Joan Foad stands with her husband, children and some lambs in a fieldJane Foad farms with her husband James and their two sons

The View From Here is a Farmers Weekly series giving an insight into what life is like for rural women around the world.

We’ve been putting questions to people in countries all around the globe in order to get a sense of the joys and challenges of life in the countryside.

The series also highlights the diversity of experiences of farming women in the UK – so for this instalment, we are chatting to Jane Foad in Aberdeenshire.

See also: New Zealand farming – living the dream, despite the weather

What sort of farm do you live on?

My husband, James, and I managed to buy our own 40ha farm five years ago, which we have increased with some additional rented ground to about 80ha.

We have a breeding flock of 400 ewes, we grow malting barley and strawberries and have a wee glamping [camping with an emphasis on more luxurious accommodation than usually associated with staying outdoors] business called Boutique Farm Bothies.

How involved are you with the farm?

I’m extremely hands on. James works off farm, doing farm management and agronomy consultancy in Poland as well as a farm assurance assessor here in Scotland.

This takes up the majority of the usual working week, making weekends his on-farm time.

Our business has grown at the same time as our family – we have two boys, five and six-years-old – so while at home with the children I took on the chores that James couldn’t manage due to his off-farm commitments. We work to each other’s strengths.

James grows the strawberries, I pick and market them. We both enjoy our sheep work and I am particularly involved at lambing time.

The cereals are James’ passion and the glamping bothies are mine.

Jane Foad, husband James and two sons sit on a quad bike in a field. The boys hold three lambs

Jane Foad, along with her husband James, managed to buy their 40ha farm some years ago. They now live there with their two sons

What’s the farming typically like in your area?

Fabulous rolling countryside with large fields of arable and pasture, from mountain to sea. Aberdeenshire really is glorious.

How poor or prosperous are farming families in your area?

Here they are muddy-boot mixed farmers who appear prosperous if the amount of shiny machinery in their yards is anything to go by.

What the best thing about living on a farm?

As the daughter of a dairy farmer, I don’t know anything else.

However, growing up on a green belt just south of Bristol in Somerset where urbanisation was a breath away, I simply adore the rolling expanse of rural Aberdeenshire.

It is really is the most fabulous place to bring up our two little boys with the freedom and adventure it provides. I love working in partnership with James.

Despite the burden of our borrowings, we are masters of our own destiny, which is relatively unusual in most farming businesses.

It is great to be able to include the boys in our work to give them an education in resources, production, sales and marketing – and they are super helpful for their wee age.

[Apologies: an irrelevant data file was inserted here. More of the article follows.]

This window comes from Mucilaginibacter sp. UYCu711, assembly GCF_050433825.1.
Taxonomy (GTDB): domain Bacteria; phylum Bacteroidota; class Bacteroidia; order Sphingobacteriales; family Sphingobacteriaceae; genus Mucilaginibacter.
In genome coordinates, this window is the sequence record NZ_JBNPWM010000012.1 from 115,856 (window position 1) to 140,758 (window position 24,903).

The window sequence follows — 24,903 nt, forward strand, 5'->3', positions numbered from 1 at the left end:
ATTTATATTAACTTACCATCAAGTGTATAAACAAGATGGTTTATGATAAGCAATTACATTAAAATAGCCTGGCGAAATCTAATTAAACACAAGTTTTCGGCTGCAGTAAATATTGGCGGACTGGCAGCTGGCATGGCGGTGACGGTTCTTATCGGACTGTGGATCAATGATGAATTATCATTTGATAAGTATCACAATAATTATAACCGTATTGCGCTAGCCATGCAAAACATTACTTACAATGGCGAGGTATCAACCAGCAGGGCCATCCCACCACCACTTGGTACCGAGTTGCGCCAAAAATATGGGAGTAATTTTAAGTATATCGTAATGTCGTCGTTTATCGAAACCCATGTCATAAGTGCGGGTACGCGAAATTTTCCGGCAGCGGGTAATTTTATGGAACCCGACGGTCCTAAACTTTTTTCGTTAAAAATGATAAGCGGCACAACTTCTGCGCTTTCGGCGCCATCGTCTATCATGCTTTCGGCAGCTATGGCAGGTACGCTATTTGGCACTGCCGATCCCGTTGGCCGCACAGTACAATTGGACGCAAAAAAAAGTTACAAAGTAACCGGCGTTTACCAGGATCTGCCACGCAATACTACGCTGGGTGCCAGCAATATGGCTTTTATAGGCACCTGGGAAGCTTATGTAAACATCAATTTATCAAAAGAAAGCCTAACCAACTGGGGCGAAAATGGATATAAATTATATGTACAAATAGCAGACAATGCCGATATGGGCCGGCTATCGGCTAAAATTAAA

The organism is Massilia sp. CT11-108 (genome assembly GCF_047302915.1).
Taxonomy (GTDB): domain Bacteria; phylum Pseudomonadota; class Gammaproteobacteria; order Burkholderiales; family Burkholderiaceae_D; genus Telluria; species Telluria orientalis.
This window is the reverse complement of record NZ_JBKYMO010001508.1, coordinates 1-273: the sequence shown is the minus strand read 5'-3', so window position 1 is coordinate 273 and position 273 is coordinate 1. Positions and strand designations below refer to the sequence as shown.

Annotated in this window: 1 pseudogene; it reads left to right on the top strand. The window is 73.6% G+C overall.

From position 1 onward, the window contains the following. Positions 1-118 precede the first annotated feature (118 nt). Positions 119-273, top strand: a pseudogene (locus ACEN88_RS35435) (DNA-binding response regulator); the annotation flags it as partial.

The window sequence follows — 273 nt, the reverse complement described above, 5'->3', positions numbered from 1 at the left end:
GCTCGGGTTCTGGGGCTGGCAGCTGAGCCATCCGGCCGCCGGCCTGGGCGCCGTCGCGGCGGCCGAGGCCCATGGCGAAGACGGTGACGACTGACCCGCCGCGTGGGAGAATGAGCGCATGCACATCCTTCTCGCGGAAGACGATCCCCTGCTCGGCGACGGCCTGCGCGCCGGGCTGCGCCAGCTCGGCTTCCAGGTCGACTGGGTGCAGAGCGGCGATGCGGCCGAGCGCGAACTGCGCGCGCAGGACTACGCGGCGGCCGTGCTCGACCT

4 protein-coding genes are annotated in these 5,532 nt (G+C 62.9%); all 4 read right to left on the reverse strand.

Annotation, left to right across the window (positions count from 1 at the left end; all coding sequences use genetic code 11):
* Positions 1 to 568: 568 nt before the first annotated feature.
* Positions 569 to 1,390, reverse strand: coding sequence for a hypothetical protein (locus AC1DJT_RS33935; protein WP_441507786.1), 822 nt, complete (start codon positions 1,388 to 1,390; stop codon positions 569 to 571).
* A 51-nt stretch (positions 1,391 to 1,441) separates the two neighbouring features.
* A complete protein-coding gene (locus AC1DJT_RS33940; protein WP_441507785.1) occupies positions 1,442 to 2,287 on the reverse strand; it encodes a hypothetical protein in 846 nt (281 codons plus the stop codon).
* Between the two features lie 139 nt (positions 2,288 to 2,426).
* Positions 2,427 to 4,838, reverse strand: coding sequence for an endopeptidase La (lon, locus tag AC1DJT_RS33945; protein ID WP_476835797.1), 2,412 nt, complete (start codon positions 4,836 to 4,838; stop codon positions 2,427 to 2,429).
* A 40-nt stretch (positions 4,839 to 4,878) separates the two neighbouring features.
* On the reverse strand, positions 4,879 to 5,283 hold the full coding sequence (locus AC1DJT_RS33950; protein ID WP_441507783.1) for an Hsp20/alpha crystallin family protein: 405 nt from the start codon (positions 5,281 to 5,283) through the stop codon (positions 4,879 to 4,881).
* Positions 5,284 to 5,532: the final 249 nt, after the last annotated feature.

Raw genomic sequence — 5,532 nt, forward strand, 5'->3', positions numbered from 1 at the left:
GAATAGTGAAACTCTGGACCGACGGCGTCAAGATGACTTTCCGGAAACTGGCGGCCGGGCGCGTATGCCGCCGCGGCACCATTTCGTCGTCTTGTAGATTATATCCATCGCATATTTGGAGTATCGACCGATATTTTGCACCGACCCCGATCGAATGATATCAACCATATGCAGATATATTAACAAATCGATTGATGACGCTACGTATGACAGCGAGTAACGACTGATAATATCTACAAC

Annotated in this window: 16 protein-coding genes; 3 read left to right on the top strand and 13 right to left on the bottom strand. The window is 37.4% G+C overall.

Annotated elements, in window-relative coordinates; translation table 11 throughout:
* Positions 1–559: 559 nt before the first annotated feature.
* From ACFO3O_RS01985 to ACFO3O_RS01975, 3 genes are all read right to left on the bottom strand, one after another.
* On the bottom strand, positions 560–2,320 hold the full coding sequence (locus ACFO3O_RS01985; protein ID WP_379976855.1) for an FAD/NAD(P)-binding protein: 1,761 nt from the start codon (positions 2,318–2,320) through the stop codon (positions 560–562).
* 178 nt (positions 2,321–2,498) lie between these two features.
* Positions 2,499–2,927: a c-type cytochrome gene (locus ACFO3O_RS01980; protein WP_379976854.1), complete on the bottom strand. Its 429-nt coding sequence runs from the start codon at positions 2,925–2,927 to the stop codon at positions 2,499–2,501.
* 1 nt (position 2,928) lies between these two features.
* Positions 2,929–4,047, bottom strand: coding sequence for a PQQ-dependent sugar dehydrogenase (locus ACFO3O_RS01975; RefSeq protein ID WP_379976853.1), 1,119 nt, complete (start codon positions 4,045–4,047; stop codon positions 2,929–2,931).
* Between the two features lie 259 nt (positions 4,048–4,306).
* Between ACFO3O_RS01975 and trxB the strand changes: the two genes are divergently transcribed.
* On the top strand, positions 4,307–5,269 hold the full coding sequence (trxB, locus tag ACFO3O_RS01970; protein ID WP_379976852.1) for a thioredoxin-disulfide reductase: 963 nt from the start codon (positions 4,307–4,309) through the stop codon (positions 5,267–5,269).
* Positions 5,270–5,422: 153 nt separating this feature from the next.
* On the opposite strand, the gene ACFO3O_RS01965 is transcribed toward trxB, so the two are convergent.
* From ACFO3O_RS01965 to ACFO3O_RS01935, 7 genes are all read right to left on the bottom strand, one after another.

What’s the worst thing about living on a farm?

Not having a lovely restaurant within walking distance. Trying to leave the farm for a night away is a logistical challenge.

What’s the single biggest challenge farmers face in your part of the world?

The political uncertainty of Brexit is causing the greatest concern.

We will need to develop new markets for our lamb if France, our biggest customer, stops buying Scotch lamb.

We are struggling to see the silver lining to this particular cloud, but feel the removal of subsidies will ultimately benefit the more efficient farmers with their eyes on costs of production.

Our family mantra is “ideas without restriction” and I think this is might be the epitome of this.

What makes you laugh?

I can always find the fun in life and have always said that laughing is not only good for the soul but good for your stomach muscles too. I love my children’s little language errors – “Blah Blah Black Sheep”, to mention just one.

Getting together as one whole family, with my parents and brothers too, is a real treat and there is much raucous hilarity around the table which I absolutely adore.

What makes you angry?

Poor customer service – there is no excuse for this. I strive so hard with my service to my own customers to ensure each one has the most splendid experience so I feel irritated when others don’t go the extra mile.

Is there equality between the sexes in farming?

It is not a question of equality, but the best use of resources. I am confident in my strengths within our business and feel I have earned the respect to reflect this.

However, I know as a small female I do not have the physical strength to match my husband, often much to my frustration, but this is the only inequality I have found in farming.

Is farming sufficiently supported by government?

I don’t think, in general, the government and certainly the general public realise to what extent their countryside is managed by farmers.

I often feel that farmers are seen as the baddies when it comes to the environment and yet the passion of farmers for their landscape is unquestionable.

If the government wants to continue providing subsidies, it needs to strike a balance between food production and countryside management – and I am not convinced they have it right just yet.

Tell us something about yourself not many people know

I have a freckle on the sole of my foot. My husband also has a freckle on the sole of his foot – sweet.